Continue Reading Crypto and Russia Sanctions: A Primer and Survival Guide For Crypto Companies

As current supply chain issues continue to threaten the U.S. photovoltaic solar industry, solar module suppliers, manufacturers, renewable energy developers and utilities alike face great uncertainty surrounding the immediate future of the solar module supply market. The bottom-line is that supply chain issues are increasing shipping and equipment costs for solar cells and panels, however, there are several independent factors that are working together to drive this surge in pricing and constrained market. These factors include the following:
Continue Reading Making Sense of the Solar Supply Chain Issues

Updated as of March 9, 2022
Key Takeaways of OFAC (Treasury), BIS (Commerce), and State Actions

  • Major Russian Banks Blocked from the U.S. Financial System. Six major Russian banks — VEB, Promsvyazbank (PSB), VTB Bank, Otkritie, Sovcombank, and Novikombank — were named Specially Designated Nationals (SDNs), effectively cutting them off from any activity involving a U.S. person or U.S. bank, and removed from the SWIFT messaging system.

Meanwhile, Sberbank was prohibited from U.S. correspondent or payable-through accounts, severely restricting the bank’s ability to conduct U.S. Dollar transactions. Numerous subsidiaries of those banks were also sanctioned.

  • Many Exports to Russia Prohibited


Continue Reading Russian Risk: Transactions with Russian Banks and Exports to Russia Create Greatest Exposure Under New U.S. Ukraine-Related Sanctions

Updated as of March 3, 2022
Key Takeaways of EU and UK Recent Actions Against Russia and Ukraine Breakaway Regions

  • The EU adopted sanctions restrictions targeting financial institutions, other entities, and individuals, and imposing territorial restrictions on Donetsk and Luhansk. The sanctions also include broad export restrictions to Russia detailed below.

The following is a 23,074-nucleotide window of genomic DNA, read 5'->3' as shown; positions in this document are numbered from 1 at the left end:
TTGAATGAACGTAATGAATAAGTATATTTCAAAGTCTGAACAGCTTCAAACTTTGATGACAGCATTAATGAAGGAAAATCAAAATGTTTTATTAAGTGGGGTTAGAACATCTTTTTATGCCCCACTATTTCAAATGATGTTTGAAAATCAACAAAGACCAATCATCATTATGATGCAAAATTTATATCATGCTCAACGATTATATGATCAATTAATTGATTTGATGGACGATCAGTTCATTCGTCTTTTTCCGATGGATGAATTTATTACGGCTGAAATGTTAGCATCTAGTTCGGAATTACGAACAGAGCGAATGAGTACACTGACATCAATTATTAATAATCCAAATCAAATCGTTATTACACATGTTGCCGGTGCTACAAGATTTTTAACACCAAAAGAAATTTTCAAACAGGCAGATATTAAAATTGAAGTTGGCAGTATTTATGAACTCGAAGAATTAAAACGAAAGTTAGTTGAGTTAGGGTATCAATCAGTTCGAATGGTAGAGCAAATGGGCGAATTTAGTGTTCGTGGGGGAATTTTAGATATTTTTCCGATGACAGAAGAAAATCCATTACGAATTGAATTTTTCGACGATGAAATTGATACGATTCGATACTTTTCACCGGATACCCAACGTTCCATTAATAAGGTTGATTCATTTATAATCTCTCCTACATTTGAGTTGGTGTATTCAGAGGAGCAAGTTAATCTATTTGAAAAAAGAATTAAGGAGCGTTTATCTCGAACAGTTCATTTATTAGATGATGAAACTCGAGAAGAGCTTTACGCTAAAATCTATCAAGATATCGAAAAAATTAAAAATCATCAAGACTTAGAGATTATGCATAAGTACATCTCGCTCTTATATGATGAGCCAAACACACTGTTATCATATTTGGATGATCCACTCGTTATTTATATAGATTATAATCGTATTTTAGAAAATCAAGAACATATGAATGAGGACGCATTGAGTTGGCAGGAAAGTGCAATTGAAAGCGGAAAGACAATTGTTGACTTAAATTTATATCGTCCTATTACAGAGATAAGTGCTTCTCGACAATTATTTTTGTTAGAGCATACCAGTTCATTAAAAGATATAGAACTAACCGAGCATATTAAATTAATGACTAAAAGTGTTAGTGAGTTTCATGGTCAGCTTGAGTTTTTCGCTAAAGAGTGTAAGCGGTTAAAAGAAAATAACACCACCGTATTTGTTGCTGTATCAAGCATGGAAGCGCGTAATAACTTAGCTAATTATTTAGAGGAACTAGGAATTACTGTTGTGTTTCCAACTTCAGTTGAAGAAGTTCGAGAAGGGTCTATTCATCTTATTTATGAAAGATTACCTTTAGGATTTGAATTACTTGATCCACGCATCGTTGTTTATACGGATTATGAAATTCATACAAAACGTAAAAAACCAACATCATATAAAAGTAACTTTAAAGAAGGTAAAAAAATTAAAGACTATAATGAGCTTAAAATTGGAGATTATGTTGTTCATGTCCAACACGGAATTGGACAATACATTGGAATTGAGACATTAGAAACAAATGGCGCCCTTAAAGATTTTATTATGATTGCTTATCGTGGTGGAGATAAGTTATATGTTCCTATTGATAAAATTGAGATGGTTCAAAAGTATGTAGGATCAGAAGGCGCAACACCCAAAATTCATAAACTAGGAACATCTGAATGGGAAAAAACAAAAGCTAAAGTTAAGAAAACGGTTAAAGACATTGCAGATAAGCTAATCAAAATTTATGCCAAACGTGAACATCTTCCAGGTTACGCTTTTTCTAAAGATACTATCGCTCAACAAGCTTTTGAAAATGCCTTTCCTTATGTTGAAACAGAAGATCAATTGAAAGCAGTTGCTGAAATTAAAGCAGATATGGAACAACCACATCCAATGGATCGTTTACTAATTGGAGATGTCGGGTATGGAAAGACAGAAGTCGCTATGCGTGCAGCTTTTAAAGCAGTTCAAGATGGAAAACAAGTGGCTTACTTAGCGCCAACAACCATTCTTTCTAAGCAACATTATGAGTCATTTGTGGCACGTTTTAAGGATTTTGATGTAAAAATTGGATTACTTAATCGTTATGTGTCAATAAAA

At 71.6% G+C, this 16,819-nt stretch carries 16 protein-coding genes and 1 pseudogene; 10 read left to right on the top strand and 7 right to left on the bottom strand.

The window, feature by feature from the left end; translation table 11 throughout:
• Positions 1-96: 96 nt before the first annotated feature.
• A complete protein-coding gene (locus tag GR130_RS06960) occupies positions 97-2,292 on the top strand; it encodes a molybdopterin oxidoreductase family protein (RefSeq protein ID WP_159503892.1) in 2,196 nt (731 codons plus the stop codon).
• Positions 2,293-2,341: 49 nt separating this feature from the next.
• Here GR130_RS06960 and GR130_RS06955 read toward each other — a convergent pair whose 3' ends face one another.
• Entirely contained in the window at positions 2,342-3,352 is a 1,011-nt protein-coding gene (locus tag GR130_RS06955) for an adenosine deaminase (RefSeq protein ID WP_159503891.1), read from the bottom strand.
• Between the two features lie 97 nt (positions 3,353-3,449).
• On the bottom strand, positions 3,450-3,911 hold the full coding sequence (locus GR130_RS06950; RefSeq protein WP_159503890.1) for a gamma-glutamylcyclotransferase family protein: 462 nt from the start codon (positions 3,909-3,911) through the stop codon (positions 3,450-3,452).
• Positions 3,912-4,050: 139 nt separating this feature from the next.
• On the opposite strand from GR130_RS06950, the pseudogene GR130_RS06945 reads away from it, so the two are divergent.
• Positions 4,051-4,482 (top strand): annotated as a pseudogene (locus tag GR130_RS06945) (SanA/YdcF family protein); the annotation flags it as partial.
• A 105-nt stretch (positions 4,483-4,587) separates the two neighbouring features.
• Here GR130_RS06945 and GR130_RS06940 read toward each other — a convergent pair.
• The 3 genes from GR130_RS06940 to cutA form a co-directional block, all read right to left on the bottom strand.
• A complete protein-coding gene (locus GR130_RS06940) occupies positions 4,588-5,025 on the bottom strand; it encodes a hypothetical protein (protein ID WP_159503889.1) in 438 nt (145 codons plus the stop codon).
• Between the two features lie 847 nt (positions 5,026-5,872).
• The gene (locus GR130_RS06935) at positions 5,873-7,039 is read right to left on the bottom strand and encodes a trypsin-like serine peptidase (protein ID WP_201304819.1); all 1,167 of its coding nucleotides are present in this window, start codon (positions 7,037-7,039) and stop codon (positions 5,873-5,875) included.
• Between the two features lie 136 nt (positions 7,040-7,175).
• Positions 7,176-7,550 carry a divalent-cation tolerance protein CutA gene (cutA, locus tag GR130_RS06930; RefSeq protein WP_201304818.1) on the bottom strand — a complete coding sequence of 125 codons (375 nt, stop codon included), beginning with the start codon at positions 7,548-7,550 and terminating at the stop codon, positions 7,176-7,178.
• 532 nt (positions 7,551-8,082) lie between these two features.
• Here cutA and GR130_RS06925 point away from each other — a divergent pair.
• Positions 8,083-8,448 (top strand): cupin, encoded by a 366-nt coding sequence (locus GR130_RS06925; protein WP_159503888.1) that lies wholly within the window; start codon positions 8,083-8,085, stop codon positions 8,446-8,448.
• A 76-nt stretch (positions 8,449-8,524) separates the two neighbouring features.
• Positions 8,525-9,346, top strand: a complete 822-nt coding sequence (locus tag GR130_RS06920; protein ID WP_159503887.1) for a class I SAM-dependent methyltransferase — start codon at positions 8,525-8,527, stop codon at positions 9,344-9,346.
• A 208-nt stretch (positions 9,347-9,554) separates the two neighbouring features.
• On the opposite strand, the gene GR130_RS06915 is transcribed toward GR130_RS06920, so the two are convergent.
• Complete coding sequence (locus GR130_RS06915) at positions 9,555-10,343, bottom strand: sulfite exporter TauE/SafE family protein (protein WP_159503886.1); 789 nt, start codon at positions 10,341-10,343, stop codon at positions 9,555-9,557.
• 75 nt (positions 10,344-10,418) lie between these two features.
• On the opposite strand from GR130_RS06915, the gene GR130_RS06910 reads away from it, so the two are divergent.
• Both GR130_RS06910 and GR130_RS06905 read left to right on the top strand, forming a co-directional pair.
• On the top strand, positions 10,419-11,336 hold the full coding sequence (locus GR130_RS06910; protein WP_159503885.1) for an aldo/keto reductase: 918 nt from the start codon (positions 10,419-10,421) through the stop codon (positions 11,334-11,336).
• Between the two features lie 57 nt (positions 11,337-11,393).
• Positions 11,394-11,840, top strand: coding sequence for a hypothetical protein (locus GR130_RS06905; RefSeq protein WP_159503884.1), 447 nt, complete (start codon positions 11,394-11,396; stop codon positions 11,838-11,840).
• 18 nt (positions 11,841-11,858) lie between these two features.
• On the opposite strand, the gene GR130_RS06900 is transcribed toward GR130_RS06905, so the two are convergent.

• In the UK, Prime Minister Boris Johnson has promised and adopted a “massive package of economic sanctions” including asset freeze restrictions; potential exclusion of Russian banks from the UK financial system, including preventing access by such banks to GBP and clearing services in the UK; and dual-use export restrictions


Continue Reading Russian Risk: Transactions with Russian Banks and Exports to Russia Create Greatest Exposure Under New EU and UK Ukraine-Related Sanctions

Updated as of February 25, 2022
Key Takeaways

  • On February 21, 2022, the White House issued a new Executive Order (EO) that imposes comprehensive sanctions on the Donetsk People’s Republic (DNR) and Luhansk People’s Republic (LNR) regions of Ukraine (collectively the “Covered Regions”). These sanctions appear to be modelled on those imposed on Crimea since late 2014 under Executive Order 13685 (EO 13685).
  • In parallel, the U.S. Treasury Department’s Office of Foreign Assets Control (OFAC) published six general licenses (GLs) authorizing certain transactions involving the Covered Regions.
  • The EU has also announced similar measures with respect to those breakaway regions.


Continue Reading U.S., UK and EU Sanctions Over the Donetsk People’s Republic (DNR) and Luhansk People’s Republic (LNR) Regions of Ukraine